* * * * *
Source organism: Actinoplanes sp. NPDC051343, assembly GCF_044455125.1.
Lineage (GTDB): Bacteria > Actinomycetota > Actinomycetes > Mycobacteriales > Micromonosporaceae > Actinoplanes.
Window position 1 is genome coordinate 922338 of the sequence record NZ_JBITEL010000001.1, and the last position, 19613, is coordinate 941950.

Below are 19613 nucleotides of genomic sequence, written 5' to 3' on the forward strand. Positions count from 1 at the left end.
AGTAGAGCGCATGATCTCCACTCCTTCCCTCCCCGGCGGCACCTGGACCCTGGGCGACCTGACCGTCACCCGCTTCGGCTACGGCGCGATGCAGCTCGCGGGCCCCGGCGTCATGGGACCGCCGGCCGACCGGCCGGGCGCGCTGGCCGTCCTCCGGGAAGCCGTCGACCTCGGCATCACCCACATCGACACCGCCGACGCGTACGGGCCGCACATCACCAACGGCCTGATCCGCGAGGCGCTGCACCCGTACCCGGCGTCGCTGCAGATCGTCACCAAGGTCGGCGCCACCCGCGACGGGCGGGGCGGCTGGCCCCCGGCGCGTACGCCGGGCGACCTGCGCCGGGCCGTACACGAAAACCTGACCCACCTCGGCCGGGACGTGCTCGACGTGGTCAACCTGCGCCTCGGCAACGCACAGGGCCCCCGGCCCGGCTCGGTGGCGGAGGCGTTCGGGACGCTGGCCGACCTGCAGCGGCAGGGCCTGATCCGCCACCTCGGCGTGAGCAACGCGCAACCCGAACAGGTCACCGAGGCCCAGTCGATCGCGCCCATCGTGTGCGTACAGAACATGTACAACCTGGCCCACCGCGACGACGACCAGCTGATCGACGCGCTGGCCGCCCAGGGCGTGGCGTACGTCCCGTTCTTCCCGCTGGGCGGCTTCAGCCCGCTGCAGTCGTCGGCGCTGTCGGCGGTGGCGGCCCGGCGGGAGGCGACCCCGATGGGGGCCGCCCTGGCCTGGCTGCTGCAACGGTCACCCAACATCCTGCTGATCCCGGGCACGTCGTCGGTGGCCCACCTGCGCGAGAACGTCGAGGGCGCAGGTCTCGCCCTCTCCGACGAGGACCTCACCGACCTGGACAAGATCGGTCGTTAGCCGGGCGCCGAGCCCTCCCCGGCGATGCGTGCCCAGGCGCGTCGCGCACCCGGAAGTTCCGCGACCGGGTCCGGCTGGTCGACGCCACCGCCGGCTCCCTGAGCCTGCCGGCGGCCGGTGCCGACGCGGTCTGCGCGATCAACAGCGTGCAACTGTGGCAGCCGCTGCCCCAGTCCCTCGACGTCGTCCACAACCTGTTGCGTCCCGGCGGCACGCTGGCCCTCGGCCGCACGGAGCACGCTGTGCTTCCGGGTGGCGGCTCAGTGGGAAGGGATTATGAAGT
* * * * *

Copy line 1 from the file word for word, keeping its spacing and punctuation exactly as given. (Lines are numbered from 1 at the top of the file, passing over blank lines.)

Source organism: Actinoplanes sp. NPDC051343, assembly GCF_044455125.1.